IOWA CITY — What price can you place on memories? Is the family selling or selling out?
Analogies are the lifeblood and lifelines coursing through Riverside Theatre’s beautifully, artfully staged production of Arthur Miller’s searing drama, “The Price,” unfolding through Nov. 18.
In a hot, dusty attic lies a legacy that 49-year-old Victor Franz (Tim Budd) must sell before the building in which he grew up is torn down. His father has been dead for 16 years, and the jumble of vintage furnishings has been lying dormant under sheets ever since. As have Victor’s memories, frustrations, anger and resentment.
The dreams of his youth turned to dust years ago when he dropped out of college to care for his aging father. Victor, a promising scientist, became a cop, eking out a meager living while older brother Walter (Kehry Anson Lane) became a highly successful doctor. They haven’t spoken in the 16 years since their father died.
Now it’s time for Victor to face his memories — and his demons — repressed for 30 years.
He is eligible for retirement from the New York police force, and whatever price he can get for the furnishings will come in handy. Dollar signs are all his wife, Esther (Kristy Hartsgrove Mooers), can see. She is obsessed with the possibilities, oblivious to the layers of pain unleashed as Victor removes each sheet, ripping a Band-Aid off each deep-seated wound.
His family lived the high life until the stock market crashed, spiraling them into poverty overnight. The only vestiges of their former life lie in a bedroom closet, a massive armoire and an ornate harp with a cracked soundboard.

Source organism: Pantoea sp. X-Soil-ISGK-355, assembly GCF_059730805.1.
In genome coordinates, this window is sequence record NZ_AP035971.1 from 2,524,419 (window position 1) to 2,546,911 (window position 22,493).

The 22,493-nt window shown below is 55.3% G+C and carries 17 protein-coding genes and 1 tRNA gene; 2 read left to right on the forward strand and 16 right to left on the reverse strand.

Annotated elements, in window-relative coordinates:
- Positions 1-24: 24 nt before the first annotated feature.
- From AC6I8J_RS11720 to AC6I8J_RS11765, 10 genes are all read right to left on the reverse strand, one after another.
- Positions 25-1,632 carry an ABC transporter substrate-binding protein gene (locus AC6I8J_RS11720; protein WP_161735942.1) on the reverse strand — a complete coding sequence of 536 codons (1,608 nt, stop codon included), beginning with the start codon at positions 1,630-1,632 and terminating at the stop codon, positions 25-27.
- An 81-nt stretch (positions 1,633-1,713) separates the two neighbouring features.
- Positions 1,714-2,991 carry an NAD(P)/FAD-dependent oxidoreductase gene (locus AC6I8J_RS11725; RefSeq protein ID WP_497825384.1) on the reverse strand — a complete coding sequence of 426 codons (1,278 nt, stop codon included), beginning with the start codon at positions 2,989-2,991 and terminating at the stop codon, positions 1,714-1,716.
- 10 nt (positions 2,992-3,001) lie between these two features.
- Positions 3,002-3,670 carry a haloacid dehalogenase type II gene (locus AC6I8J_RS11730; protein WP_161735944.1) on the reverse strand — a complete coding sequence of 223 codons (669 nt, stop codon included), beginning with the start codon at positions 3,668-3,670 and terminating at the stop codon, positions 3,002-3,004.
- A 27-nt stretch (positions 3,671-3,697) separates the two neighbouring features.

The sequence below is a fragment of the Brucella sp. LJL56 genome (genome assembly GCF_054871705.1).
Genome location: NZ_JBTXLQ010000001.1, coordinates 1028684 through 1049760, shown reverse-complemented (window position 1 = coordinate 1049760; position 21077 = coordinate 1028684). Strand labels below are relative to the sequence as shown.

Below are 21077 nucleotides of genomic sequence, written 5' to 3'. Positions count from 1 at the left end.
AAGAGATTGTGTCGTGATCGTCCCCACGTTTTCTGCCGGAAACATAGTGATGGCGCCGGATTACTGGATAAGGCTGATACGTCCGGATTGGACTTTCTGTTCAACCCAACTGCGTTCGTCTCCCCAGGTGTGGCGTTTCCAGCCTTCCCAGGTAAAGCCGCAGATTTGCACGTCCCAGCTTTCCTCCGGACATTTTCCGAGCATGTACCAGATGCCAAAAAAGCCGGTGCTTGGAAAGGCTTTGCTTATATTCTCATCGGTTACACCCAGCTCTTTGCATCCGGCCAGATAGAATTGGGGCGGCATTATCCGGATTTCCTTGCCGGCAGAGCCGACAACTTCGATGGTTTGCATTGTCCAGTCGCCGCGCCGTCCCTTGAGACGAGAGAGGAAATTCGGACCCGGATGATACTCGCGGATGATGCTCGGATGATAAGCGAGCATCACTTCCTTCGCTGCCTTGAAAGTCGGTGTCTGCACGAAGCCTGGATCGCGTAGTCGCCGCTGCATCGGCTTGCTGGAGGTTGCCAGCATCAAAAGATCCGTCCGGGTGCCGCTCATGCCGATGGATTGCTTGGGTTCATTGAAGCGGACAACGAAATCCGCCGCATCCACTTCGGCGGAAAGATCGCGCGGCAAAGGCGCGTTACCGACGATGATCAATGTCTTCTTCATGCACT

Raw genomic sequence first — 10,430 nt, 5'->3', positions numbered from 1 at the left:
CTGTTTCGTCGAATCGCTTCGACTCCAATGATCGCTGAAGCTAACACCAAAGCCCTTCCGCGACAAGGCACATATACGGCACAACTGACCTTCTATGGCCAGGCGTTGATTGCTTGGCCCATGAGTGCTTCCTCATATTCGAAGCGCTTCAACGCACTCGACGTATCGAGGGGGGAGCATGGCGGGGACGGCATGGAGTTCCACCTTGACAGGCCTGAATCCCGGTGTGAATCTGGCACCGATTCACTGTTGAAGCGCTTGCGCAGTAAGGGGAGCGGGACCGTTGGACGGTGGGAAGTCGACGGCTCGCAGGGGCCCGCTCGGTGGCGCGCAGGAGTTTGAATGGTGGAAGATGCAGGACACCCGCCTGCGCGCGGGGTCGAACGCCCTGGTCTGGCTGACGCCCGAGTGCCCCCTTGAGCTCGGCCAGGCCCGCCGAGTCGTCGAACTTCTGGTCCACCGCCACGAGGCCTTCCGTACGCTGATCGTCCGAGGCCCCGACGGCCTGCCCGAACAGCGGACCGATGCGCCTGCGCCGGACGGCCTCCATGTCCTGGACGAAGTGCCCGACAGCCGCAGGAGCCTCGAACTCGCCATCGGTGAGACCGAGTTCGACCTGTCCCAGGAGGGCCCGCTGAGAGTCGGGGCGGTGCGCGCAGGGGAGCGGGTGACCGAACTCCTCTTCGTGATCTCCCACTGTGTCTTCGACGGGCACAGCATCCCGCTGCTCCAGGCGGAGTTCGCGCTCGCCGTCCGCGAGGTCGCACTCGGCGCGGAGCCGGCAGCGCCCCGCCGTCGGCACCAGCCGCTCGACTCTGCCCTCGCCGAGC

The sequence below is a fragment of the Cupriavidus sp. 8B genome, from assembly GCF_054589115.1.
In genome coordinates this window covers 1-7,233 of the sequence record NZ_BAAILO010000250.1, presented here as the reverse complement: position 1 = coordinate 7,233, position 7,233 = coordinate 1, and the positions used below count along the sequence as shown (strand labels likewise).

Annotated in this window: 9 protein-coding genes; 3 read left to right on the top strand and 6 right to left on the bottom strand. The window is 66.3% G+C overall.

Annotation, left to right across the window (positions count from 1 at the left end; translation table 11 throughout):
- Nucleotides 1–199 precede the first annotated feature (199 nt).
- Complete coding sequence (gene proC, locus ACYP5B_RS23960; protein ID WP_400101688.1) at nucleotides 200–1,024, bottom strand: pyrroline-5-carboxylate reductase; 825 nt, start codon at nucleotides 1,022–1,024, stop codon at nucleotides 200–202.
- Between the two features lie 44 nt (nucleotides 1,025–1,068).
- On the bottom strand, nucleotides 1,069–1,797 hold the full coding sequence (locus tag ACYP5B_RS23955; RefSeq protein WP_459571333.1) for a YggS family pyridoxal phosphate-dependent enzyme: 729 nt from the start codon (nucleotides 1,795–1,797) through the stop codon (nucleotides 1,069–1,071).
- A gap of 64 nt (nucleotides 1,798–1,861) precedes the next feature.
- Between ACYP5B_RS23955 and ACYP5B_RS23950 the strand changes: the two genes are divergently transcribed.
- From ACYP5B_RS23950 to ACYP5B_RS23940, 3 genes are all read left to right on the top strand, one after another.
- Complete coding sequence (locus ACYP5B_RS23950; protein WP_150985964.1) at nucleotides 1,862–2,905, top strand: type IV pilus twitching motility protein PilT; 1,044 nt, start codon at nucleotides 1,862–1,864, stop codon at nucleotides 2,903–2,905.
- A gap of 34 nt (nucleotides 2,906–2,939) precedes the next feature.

Victor has scrounged up an aged furniture dealer, Gregory Solomon (Jim Kern), to set a price and haul away the furnishings. Solomon creaks up the stairs and into the room, then begins a cagey dance designed to throw Victor off-guard.
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Victor is in a hurry. The world-weary Russian immigrant must wear him down, first by eating his lunch, then by launching into stories at a most frustrating, plodding pace.
When Esther enters the fray, old walls begin crumbling around them, revealing their vulnerabilities. And then lo and behold, the prodigal brother arrives, claiming he wants no part of the proceedings, but weaseling into them nonetheless.
This is an A-list cast expertly guided through the plot’s pitfalls by the theater’s new artistic director, Adam Knight. He makes a most impressive debut leading one of the Corridor’s finest theater companies.
S. Benjamin Farrar’s stunning scenery and lighting design continues the adroit, colorful thread he wove through “The Cake” to launch Riverside’s season in September. Costume designer Karle Meyers not only captures the midcentury period, but the rumpled suit that mirrors Solomon’s crumpled character.
The beauty of Miller’s finely-crafted play is that every character has long-buried wounds that begin to simmer beneath the surface, then boil over in a flood of emotion. Anyone who has ever loved and lost, felt adolescent angst or settled a family estate will see themselves in this wrenching, timeless saga.
WHAT: “The Price”
WHERE: Riverside Theatre, 213 N. Gilbert St., Iowa City
WHEN: To Nov. 18; 7:30 p.m. Thursday, Friday, Saturday; 2 p.m. Sunday
TICKETS: $30, Riversidetheatre.org/the-price
EXTRA: Talkback with Miriam Gilbert following Nov. 9 performing
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